Tuesday, July 17, 2012

St. Alexis


To what extent the life and Acts of this saint are historical, whether this "man of God," as he was and is called in the Orient, lived in the East or at Rome — these are questions we here must pass over. The story of St. Alexius, one of the most edifying in Christian hagiography, presents a glorious illustration of that Christian ideal of perfection which for Christ's sake embraces poverty and humiliations. Is it possible to be more heroic than to live for seventeen years under the steps in one's own house, to endure the wanton affronts of one's father's slaves, to remain as an unknown beggar to father, mother, and a bride still longing for her spouse? And for Alexius all this was motivated by an insurmountable love of Christ! Even supposing the legend to lack an historical kernel, it still would be marvelous to find a religion that could create such an ideal.
The Breviary gives these details. Alexius belonged to a noble Roman family. Prompted by a special divine illumination and moved by an ardent love for Jesus Christ, he left his maiden bride upon their wedding day and began a pilgrimage to the more illustrious churches of Christendom. He had devoted seventeen years to this pilgrimage and was at Edessa, a Syrian city, when his holiness was revealed by a picture of the Blessed Virgin that uttered his name. He left the place and by boat arrived at the port of Rome. His father received him as a traveling stranger and he remained there seventeen years, living under the stairs of the house unrecognized by anyone. Only after his death were documents found giving his name, family, and a kind of autobiography. He died July 17, 417, during the pontificate of Pope Innocent I.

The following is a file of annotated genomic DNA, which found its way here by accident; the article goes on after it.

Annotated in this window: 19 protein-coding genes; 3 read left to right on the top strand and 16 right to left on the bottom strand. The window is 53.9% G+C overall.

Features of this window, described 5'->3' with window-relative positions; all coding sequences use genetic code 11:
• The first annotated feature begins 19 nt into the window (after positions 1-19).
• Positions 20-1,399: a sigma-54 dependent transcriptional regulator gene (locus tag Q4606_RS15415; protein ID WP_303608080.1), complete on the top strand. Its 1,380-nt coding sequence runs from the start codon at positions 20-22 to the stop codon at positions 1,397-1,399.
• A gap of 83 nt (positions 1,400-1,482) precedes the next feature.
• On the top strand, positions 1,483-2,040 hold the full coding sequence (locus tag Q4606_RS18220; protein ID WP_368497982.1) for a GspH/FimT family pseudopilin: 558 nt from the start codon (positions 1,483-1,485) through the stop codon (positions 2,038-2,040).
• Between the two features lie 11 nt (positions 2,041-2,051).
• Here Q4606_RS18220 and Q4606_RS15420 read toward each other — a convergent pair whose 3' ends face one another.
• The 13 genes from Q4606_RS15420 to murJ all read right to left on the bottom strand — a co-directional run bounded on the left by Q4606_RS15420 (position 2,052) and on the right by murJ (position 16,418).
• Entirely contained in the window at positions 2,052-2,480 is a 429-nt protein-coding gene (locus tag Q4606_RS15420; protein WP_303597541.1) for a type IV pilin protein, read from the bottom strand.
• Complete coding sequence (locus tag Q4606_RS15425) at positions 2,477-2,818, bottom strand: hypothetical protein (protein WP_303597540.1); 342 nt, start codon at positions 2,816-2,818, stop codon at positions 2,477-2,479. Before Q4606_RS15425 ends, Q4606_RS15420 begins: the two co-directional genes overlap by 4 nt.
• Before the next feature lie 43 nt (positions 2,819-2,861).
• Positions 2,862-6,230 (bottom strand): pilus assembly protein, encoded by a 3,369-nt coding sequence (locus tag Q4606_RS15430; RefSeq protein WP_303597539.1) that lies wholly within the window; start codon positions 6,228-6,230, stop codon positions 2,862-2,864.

Excerpted from The Church's Year of Grace, Pius Parsch
Patron: Of beggars and pilgrims.
Symbols: A beggar or pilgrim holding a staircase (his emblem); asleep by the stairs, dirty water emptied on him; as a pilgrim with a staff and scrip; as a pilgrim, kneeling before the pope, to whom he gives a letter.

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